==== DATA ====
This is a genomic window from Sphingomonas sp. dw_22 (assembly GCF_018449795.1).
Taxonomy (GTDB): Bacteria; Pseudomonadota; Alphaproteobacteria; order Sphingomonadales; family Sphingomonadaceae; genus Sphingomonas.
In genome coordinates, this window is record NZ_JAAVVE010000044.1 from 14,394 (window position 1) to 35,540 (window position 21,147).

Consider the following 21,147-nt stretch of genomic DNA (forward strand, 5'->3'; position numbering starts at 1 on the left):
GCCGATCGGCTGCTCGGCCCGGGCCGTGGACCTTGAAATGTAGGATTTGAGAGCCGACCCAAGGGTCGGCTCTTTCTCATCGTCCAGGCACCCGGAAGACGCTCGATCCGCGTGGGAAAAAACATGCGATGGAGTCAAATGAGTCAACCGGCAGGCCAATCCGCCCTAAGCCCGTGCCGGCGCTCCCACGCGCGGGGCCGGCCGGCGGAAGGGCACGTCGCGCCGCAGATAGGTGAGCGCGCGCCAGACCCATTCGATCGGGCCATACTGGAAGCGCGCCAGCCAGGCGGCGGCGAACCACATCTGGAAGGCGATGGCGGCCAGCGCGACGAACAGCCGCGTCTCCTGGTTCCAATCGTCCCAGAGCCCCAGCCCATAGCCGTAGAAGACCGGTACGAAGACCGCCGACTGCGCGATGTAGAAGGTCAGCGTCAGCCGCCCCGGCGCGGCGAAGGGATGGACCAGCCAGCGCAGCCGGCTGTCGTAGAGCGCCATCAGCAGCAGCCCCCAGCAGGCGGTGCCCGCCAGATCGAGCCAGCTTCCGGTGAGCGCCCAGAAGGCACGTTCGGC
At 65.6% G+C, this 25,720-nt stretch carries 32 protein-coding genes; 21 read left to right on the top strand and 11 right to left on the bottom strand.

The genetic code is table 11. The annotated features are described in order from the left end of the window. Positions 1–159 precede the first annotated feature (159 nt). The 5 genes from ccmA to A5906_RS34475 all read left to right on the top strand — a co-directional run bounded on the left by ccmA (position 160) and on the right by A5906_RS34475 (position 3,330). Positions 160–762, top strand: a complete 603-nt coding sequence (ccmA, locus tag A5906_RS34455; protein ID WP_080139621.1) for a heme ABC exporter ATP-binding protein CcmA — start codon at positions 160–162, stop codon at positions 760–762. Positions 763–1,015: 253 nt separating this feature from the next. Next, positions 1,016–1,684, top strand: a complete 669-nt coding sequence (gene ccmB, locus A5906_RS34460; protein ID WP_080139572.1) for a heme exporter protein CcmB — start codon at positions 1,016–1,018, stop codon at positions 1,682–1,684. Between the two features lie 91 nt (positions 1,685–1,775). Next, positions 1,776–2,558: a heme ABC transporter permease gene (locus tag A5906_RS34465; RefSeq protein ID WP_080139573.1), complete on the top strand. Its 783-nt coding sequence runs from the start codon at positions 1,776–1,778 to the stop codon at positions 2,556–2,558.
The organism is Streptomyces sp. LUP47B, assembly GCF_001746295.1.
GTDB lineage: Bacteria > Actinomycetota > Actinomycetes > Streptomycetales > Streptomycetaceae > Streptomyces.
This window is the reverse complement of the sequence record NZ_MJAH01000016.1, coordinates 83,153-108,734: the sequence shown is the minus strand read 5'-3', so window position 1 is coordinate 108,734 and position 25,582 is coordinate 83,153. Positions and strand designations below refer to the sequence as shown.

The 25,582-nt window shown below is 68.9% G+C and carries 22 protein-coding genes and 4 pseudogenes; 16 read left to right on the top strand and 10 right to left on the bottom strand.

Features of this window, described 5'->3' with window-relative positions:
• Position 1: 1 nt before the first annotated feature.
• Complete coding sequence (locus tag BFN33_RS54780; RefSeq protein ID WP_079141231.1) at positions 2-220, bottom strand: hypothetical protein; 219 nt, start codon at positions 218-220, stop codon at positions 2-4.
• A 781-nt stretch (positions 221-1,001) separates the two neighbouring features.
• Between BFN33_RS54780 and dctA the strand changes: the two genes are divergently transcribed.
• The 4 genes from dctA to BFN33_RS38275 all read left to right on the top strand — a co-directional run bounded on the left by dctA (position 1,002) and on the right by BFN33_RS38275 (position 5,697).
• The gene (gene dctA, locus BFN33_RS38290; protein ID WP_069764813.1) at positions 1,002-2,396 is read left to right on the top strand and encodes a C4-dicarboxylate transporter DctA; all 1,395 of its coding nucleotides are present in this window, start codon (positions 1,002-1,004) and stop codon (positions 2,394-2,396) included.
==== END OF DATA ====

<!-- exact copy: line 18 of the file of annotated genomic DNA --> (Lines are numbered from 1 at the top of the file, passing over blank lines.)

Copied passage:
• The gene (gene dctA, locus BFN33_RS38290; protein ID WP_069764813.1) at positions 1,002-2,396 is read left to right on the top strand and encodes a C4-dicarboxylate transporter DctA; all 1,395 of its coding nucleotides are present in this window, start codon (positions 1,002-1,004) and stop codon (positions 2,394-2,396) included.